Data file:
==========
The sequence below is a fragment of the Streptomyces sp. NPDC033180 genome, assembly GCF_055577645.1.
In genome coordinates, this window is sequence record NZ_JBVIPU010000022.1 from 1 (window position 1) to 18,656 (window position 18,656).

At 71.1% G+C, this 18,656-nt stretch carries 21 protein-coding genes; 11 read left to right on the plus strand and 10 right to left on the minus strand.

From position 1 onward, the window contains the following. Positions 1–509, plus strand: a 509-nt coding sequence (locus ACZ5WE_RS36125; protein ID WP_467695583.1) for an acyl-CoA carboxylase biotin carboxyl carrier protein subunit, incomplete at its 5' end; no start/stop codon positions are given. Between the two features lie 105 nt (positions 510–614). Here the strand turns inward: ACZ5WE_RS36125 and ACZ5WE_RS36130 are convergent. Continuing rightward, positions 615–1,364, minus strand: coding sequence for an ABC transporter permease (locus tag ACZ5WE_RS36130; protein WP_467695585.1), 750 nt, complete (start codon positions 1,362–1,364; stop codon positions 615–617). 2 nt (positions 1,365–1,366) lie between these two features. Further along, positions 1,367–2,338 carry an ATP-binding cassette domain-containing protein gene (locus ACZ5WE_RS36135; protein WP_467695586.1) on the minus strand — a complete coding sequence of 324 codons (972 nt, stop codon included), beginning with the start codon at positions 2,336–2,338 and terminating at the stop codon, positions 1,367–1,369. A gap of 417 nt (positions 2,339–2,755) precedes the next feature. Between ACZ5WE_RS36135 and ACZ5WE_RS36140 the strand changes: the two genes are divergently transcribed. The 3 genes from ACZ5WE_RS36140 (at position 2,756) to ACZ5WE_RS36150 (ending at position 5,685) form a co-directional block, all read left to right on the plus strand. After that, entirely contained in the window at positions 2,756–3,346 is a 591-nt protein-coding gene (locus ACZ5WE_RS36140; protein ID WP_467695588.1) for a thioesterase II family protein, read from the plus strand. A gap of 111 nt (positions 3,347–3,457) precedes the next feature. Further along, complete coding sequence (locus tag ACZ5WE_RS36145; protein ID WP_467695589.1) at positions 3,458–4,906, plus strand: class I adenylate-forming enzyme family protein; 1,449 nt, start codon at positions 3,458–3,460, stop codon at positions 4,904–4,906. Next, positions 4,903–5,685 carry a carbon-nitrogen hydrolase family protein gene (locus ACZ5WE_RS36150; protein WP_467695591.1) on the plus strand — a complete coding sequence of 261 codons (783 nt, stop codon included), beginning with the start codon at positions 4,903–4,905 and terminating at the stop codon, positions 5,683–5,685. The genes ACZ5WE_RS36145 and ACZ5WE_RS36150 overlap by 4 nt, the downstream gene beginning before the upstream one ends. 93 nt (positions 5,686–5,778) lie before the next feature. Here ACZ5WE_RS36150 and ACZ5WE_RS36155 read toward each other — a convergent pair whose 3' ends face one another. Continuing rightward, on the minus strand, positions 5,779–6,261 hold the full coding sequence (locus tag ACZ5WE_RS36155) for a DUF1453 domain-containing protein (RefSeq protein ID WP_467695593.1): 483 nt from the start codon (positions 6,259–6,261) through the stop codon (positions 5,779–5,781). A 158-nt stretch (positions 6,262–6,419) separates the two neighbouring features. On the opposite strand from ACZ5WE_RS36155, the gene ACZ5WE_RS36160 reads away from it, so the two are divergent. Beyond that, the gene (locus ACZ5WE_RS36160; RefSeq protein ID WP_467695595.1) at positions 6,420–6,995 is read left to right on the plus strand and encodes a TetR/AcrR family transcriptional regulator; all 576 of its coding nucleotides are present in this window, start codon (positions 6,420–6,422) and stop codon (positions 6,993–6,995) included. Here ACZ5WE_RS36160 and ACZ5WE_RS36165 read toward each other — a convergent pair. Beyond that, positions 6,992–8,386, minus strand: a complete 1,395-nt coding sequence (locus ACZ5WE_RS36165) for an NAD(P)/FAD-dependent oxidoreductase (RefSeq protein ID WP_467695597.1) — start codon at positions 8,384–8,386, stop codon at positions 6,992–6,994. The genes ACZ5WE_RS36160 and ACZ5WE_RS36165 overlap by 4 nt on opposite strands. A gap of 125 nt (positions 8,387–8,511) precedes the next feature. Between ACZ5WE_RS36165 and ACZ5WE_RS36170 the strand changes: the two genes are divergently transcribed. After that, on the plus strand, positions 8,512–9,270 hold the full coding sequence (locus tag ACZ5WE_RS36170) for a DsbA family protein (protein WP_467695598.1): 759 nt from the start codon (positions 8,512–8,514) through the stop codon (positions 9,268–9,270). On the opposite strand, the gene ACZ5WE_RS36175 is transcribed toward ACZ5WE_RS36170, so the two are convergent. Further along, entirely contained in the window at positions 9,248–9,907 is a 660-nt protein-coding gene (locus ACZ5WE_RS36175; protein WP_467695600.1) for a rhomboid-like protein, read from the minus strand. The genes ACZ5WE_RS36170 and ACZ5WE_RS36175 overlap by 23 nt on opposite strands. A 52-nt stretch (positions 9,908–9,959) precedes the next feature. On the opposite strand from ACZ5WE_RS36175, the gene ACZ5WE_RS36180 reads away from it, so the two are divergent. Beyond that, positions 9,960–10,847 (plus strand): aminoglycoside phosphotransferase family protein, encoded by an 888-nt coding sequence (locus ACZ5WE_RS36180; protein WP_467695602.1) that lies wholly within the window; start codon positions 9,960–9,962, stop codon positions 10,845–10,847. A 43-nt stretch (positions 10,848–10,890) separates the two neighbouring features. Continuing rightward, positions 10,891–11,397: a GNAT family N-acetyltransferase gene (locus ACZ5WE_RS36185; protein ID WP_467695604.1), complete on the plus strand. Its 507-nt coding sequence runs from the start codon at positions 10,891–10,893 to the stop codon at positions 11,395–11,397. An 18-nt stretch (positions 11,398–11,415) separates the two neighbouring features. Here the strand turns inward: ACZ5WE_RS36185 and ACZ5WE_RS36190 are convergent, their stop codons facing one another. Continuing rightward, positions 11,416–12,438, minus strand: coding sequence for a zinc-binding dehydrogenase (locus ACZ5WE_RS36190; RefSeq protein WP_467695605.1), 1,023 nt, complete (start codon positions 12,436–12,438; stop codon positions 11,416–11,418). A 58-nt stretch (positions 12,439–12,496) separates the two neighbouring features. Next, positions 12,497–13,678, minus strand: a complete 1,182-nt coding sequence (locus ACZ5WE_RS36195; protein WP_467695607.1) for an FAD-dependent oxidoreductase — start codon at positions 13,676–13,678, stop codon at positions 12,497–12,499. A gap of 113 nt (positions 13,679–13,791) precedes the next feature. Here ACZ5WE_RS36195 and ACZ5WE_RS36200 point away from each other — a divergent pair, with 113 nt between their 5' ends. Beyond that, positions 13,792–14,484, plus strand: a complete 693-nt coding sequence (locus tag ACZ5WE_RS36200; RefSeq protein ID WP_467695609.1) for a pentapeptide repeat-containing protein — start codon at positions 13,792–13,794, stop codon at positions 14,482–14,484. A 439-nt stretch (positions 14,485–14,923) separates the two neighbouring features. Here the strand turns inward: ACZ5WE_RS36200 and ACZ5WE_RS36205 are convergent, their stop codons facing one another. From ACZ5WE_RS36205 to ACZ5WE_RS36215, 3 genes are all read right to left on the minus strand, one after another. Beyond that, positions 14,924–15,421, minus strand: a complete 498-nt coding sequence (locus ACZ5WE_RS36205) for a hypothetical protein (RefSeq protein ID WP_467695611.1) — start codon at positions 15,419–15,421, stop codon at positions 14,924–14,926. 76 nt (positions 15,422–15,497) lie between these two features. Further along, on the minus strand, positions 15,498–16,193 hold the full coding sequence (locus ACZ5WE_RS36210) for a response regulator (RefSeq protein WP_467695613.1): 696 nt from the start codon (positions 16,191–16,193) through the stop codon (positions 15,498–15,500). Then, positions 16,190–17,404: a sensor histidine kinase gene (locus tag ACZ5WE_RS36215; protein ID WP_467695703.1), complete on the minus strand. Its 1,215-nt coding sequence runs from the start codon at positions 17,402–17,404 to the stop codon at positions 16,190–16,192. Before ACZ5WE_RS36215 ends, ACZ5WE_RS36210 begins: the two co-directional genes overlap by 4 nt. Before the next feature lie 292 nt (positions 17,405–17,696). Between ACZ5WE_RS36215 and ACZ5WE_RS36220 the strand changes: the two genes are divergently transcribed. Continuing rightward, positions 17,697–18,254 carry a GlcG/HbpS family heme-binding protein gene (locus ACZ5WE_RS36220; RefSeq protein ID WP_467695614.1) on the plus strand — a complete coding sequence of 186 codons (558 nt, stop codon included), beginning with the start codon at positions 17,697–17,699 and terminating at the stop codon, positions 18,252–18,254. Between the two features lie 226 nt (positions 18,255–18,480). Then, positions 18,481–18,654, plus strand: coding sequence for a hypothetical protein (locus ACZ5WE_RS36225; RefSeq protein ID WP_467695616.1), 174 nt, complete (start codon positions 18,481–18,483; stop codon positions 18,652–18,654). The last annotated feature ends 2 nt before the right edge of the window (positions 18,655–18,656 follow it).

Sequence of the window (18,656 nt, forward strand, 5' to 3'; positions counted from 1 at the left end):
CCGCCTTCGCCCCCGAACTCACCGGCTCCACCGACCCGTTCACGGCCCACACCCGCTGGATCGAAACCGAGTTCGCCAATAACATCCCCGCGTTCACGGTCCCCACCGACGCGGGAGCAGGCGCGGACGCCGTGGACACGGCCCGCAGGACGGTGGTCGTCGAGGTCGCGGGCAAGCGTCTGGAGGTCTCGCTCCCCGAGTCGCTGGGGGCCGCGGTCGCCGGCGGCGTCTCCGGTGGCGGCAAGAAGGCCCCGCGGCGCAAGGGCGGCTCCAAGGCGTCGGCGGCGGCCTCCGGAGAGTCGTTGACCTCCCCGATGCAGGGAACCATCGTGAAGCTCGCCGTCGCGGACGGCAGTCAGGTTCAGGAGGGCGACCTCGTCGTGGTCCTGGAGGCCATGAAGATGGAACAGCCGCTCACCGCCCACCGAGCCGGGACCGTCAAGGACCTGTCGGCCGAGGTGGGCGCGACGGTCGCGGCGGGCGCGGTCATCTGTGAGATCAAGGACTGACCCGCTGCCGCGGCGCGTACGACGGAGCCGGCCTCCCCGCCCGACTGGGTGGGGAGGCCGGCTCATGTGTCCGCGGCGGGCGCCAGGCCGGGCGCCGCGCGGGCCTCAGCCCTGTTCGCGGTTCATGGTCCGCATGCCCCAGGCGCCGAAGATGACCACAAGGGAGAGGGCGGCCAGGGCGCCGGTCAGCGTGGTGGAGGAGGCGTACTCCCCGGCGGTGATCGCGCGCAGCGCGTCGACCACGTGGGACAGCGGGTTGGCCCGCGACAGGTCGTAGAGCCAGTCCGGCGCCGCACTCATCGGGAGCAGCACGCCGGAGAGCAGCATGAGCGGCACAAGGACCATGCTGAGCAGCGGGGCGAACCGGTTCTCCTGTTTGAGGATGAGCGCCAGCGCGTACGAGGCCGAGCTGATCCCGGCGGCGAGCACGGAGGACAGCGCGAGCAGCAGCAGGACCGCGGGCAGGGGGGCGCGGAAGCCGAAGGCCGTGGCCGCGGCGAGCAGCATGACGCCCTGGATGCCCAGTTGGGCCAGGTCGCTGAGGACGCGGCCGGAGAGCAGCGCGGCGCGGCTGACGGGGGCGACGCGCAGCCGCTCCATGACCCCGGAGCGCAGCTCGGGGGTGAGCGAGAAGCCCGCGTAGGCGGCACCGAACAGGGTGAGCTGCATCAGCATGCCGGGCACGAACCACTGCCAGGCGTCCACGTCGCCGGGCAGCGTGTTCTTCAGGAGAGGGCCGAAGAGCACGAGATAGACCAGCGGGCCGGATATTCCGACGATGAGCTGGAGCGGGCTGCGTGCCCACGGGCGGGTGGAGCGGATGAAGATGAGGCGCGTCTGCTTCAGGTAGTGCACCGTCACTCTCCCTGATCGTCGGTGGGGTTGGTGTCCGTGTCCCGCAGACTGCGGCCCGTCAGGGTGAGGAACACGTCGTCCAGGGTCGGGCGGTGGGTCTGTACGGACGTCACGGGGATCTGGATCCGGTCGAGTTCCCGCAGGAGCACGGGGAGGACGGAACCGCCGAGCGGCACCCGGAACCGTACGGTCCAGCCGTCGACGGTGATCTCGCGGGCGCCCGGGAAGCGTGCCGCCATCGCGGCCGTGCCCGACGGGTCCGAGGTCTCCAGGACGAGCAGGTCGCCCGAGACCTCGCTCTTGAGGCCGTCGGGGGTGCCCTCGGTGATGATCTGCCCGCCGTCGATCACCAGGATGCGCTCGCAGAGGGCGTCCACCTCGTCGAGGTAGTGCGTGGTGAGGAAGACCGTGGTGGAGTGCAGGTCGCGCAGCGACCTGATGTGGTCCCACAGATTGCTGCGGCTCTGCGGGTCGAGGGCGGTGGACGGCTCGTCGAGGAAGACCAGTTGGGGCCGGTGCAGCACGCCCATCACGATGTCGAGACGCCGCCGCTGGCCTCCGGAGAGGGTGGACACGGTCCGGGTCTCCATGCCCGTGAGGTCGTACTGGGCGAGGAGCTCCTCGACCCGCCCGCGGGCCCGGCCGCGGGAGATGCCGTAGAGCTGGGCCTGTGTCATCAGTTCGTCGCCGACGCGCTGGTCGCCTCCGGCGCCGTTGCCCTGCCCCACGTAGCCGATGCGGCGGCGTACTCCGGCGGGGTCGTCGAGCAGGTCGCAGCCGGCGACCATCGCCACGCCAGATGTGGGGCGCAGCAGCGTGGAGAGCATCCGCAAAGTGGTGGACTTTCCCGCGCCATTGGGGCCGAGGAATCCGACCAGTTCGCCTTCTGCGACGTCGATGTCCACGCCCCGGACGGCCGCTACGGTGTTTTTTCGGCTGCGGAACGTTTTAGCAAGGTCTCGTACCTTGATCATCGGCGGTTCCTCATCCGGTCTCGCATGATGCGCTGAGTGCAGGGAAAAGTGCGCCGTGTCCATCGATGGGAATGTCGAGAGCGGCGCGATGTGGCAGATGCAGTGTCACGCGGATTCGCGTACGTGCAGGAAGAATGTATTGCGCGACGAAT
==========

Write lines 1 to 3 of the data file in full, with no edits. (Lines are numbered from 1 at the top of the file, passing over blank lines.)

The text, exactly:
The sequence below is a fragment of the Streptomyces sp. NPDC033180 genome, assembly GCF_055577645.1.
In genome coordinates, this window is sequence record NZ_JBVIPU010000022.1 from 1 (window position 1) to 18,656 (window position 18,656).

At 71.1% G+C, this 18,656-nt stretch carries 21 protein-coding genes; 11 read left to right on the plus strand and 10 right to left on the minus strand.